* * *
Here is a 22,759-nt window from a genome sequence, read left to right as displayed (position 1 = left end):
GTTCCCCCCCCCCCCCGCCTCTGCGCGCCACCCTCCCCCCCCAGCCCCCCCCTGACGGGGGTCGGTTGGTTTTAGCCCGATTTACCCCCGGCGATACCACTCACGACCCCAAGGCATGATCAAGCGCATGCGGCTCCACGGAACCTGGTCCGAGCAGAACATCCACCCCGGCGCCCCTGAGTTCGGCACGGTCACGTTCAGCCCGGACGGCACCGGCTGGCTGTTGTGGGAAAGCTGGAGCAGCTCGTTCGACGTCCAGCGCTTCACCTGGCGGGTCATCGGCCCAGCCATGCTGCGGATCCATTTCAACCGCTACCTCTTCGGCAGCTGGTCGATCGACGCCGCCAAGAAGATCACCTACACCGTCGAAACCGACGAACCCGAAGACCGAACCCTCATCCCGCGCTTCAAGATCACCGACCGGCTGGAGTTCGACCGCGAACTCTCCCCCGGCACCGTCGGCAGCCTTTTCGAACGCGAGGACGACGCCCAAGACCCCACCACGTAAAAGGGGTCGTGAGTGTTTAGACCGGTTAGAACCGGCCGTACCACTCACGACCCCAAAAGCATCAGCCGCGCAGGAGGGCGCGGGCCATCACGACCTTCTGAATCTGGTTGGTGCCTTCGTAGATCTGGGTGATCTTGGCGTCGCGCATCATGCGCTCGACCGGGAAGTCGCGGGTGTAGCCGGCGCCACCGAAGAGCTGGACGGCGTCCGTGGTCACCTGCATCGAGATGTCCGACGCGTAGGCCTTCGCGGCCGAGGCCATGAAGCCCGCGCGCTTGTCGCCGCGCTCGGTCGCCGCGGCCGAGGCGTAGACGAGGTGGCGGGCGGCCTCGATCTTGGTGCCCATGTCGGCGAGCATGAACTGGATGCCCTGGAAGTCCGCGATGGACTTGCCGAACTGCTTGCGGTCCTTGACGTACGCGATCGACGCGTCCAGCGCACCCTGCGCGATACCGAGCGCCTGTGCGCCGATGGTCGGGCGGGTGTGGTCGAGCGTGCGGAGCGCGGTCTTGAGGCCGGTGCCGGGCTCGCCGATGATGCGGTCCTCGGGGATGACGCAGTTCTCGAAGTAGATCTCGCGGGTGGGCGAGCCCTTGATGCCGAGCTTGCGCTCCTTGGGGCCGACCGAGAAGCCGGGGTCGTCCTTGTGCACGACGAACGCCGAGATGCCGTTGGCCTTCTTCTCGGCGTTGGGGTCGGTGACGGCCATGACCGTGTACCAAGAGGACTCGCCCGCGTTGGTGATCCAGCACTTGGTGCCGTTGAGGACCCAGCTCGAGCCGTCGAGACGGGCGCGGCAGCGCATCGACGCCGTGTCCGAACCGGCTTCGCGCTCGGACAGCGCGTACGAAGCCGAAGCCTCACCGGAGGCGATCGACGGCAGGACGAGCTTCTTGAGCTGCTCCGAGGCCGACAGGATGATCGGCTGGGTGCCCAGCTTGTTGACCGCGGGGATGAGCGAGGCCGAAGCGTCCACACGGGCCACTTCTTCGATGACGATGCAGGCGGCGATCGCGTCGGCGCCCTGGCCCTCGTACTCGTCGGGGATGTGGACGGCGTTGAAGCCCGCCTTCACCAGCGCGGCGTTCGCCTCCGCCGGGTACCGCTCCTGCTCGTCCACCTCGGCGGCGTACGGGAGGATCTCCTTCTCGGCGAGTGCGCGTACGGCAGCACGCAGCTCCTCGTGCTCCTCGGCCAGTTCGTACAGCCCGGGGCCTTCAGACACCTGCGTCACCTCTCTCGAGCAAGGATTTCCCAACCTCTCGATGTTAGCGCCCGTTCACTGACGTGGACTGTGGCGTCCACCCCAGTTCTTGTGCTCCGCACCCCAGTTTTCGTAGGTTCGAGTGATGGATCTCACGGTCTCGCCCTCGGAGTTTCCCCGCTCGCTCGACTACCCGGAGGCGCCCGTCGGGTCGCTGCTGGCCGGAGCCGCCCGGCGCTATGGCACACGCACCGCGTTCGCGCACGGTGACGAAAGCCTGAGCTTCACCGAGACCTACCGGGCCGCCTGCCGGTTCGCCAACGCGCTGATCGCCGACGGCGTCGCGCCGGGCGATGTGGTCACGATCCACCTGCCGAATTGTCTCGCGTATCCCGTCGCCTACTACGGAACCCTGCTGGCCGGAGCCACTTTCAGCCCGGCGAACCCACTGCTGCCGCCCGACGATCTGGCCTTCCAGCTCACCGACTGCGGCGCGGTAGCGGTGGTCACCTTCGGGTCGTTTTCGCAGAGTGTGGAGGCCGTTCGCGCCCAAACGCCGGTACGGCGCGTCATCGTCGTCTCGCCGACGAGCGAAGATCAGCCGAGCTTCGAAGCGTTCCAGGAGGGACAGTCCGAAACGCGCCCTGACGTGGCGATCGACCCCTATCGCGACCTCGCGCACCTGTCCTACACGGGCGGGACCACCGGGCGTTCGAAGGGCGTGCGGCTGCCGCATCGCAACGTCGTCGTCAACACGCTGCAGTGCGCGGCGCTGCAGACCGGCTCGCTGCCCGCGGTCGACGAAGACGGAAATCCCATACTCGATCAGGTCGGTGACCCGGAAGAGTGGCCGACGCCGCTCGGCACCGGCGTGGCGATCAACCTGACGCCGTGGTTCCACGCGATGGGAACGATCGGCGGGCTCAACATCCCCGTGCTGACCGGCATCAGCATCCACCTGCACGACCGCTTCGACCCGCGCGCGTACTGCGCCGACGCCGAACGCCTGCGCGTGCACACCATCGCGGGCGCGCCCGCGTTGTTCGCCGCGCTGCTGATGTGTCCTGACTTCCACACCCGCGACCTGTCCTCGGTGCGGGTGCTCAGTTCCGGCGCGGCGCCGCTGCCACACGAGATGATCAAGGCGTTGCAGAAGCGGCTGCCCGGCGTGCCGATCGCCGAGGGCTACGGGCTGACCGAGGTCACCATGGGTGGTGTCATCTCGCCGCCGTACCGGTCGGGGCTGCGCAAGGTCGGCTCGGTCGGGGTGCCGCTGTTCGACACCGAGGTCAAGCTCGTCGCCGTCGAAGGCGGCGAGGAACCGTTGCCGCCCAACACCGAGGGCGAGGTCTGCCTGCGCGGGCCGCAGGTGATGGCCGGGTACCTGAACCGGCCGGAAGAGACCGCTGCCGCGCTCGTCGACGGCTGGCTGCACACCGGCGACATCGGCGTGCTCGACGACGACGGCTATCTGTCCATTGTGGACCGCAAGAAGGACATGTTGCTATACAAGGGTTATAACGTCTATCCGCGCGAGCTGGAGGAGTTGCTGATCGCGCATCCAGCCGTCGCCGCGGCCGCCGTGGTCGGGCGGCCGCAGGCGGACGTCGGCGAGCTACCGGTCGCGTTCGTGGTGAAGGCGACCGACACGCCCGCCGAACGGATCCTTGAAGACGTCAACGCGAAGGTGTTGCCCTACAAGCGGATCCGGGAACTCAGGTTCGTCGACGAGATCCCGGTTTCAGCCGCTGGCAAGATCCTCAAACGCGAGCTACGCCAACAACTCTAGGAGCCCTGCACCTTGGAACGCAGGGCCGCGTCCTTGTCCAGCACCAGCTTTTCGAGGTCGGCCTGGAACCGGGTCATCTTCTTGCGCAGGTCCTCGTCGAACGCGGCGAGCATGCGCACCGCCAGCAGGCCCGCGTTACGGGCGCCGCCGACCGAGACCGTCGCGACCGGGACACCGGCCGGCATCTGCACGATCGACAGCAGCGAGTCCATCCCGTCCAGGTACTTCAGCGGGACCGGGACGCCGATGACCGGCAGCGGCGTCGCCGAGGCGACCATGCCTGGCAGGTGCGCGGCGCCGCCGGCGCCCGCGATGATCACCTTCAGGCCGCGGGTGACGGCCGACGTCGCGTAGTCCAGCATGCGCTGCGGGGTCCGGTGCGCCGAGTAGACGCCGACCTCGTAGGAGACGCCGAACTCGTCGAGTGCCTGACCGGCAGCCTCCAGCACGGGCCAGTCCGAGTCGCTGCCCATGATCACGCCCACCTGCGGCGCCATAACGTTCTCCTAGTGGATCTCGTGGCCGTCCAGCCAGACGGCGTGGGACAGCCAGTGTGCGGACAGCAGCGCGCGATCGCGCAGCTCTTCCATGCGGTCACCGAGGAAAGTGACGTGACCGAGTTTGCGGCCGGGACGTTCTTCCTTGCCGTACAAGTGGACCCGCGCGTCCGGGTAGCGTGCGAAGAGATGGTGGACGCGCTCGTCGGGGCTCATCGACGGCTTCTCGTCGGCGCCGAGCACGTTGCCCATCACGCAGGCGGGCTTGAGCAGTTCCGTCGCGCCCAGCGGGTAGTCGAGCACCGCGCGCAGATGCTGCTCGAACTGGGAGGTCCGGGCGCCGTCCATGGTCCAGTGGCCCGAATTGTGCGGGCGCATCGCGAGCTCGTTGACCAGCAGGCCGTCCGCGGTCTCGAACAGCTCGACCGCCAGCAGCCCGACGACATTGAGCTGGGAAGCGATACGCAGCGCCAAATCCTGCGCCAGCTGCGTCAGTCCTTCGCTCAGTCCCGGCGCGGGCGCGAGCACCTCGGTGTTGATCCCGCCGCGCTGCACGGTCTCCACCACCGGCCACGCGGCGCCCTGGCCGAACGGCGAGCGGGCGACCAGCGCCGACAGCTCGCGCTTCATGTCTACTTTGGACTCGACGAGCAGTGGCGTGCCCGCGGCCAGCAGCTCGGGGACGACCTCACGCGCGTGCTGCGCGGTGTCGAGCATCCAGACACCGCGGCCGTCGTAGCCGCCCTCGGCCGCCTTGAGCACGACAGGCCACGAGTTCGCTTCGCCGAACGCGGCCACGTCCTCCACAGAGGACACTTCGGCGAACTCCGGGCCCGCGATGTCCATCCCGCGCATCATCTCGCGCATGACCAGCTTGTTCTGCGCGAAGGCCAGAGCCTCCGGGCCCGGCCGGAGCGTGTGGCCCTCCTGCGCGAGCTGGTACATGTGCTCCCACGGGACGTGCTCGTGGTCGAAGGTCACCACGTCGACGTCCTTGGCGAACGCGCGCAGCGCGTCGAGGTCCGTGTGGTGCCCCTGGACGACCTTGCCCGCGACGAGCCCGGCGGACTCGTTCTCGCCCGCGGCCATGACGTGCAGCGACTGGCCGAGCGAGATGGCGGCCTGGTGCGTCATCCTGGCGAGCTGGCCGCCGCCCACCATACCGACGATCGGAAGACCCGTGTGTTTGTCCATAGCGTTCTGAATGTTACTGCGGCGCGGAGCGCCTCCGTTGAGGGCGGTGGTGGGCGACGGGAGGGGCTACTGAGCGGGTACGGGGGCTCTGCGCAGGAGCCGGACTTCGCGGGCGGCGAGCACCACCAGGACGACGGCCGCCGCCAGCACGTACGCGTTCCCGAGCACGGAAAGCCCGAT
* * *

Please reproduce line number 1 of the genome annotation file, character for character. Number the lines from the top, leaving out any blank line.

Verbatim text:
Here is a 22,759-nt window from a genome sequence, read left to right as displayed (position 1 = left end):